My attempts at verse have encouraged both Plutarch and Lucy to send me books of and about poetry, adding several cubits to my metric stature. Soon I may qualify as a poetaster (“a contemptuous name often applied to bad or inferior poets”). Peter Porter’s collected poems, from Lucy, comes with a recommendation to read pages 301- 302 which include nine short poems about opera.
Since Mrs LdP and I failed to return to the second act of Donizetti’s Lucia di Lammermoor transmitted from the Met a few months ago, you can imagine my delight at these lines from Porter’s Lucia In The Sky With Diamonds:
Her lover, equipped by the Scottish
Tourist Board, is going to bring
Italian opera into church…
…extols a carnal love
or sepulchre of kisses wearing kilts.
The same contrivances evading death
honour a tone-deaf poet’s end.
I’ve never been tempted to attend La Scala and this two-liner may explain why:
Taught to suck from capitalist sores their venom,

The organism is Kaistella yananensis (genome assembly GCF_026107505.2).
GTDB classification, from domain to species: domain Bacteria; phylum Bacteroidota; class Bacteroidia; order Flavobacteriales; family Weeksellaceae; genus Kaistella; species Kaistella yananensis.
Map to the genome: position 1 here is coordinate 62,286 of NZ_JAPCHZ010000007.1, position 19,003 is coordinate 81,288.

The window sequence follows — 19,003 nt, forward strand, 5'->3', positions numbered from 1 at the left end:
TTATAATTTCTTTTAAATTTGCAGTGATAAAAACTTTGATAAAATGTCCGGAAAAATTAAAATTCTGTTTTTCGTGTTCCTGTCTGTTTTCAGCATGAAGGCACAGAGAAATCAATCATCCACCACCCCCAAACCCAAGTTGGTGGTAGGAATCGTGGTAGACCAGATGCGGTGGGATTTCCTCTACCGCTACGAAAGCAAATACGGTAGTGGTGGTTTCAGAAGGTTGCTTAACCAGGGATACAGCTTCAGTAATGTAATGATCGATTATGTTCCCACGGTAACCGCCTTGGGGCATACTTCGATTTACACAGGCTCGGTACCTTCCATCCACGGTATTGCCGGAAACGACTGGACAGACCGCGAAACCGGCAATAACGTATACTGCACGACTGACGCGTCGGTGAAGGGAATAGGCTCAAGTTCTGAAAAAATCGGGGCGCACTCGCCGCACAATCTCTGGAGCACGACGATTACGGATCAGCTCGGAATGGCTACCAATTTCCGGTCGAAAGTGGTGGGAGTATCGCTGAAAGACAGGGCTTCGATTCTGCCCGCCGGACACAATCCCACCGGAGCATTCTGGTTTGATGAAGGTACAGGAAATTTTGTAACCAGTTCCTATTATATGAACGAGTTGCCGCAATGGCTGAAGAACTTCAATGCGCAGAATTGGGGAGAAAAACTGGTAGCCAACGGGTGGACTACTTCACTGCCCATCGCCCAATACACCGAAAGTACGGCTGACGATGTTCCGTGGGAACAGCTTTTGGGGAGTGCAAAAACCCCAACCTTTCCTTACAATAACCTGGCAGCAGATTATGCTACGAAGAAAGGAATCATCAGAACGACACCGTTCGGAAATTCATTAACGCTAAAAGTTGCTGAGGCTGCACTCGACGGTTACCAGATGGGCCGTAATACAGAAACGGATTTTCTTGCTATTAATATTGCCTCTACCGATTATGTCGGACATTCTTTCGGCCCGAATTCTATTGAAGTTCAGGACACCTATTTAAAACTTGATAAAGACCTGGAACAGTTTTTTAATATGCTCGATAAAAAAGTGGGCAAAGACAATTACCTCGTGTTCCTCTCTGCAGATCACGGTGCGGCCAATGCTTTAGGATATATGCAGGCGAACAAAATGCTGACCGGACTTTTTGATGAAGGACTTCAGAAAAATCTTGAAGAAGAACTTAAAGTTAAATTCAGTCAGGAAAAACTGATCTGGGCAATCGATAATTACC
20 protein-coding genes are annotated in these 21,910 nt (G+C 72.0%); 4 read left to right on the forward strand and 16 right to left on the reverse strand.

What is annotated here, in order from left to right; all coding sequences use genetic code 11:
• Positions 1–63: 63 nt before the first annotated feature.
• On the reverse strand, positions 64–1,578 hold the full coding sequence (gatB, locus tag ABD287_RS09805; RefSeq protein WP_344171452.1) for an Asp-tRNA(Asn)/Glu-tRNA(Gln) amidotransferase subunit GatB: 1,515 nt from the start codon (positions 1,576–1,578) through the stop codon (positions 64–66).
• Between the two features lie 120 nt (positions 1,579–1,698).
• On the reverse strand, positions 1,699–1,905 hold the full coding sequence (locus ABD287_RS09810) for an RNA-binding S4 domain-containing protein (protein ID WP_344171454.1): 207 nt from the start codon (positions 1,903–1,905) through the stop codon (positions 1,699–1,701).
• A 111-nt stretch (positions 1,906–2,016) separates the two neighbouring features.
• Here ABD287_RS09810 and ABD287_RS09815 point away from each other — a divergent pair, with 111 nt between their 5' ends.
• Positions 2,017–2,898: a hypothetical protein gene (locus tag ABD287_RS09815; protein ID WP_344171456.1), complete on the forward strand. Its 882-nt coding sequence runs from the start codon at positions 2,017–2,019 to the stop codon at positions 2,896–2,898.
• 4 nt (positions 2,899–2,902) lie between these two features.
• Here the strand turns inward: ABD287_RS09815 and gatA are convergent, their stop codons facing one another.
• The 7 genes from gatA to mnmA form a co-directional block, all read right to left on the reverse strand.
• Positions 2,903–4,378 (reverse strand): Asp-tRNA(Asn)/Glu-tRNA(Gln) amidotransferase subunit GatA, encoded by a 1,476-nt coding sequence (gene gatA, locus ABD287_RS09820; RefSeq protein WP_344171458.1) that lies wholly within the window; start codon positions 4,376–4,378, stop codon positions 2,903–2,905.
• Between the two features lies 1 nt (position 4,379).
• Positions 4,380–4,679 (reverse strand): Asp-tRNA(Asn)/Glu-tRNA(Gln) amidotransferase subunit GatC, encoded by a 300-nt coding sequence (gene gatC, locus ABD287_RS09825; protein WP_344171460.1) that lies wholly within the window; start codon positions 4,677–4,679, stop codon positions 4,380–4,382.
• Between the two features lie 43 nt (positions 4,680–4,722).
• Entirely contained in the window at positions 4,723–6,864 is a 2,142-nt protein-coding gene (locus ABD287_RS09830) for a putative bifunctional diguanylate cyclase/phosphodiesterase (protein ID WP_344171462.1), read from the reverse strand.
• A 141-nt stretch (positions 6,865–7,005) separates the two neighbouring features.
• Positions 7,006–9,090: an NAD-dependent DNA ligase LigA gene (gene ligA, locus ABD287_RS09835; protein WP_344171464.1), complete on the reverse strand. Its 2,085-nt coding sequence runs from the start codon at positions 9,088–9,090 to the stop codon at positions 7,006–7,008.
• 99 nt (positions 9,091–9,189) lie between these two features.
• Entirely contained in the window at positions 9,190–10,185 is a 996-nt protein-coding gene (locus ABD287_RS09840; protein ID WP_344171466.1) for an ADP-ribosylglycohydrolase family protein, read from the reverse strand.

Marxist First Nighters dress in well-cut denim.
And, despite what I recently posted about Wagner, publishing these lines shows I too have misgivings about modernised opera:
With that “dumme Knab” Siegfried around
Fafner had to be a sluggish dragon,
Wotan a quenchless ancient
And Brűnnhilde in the Red Brigades.
MY OTHER SELF As if walking through a graveyard I sought one of the rotting posts in Works Well and was amused to discover that Barrett Bonden, surrounded as he was by trivia, appeared as a more rounded character than LdP. The latter seems like a man obsessed, never a centimetre away from a chromatic scale. It is a distortion, of course. I still cough, fall out with Mrs LdP, puzzle over Amélie Nothomb’s Stupeur et Tremblements and watch Six Nations Rugby.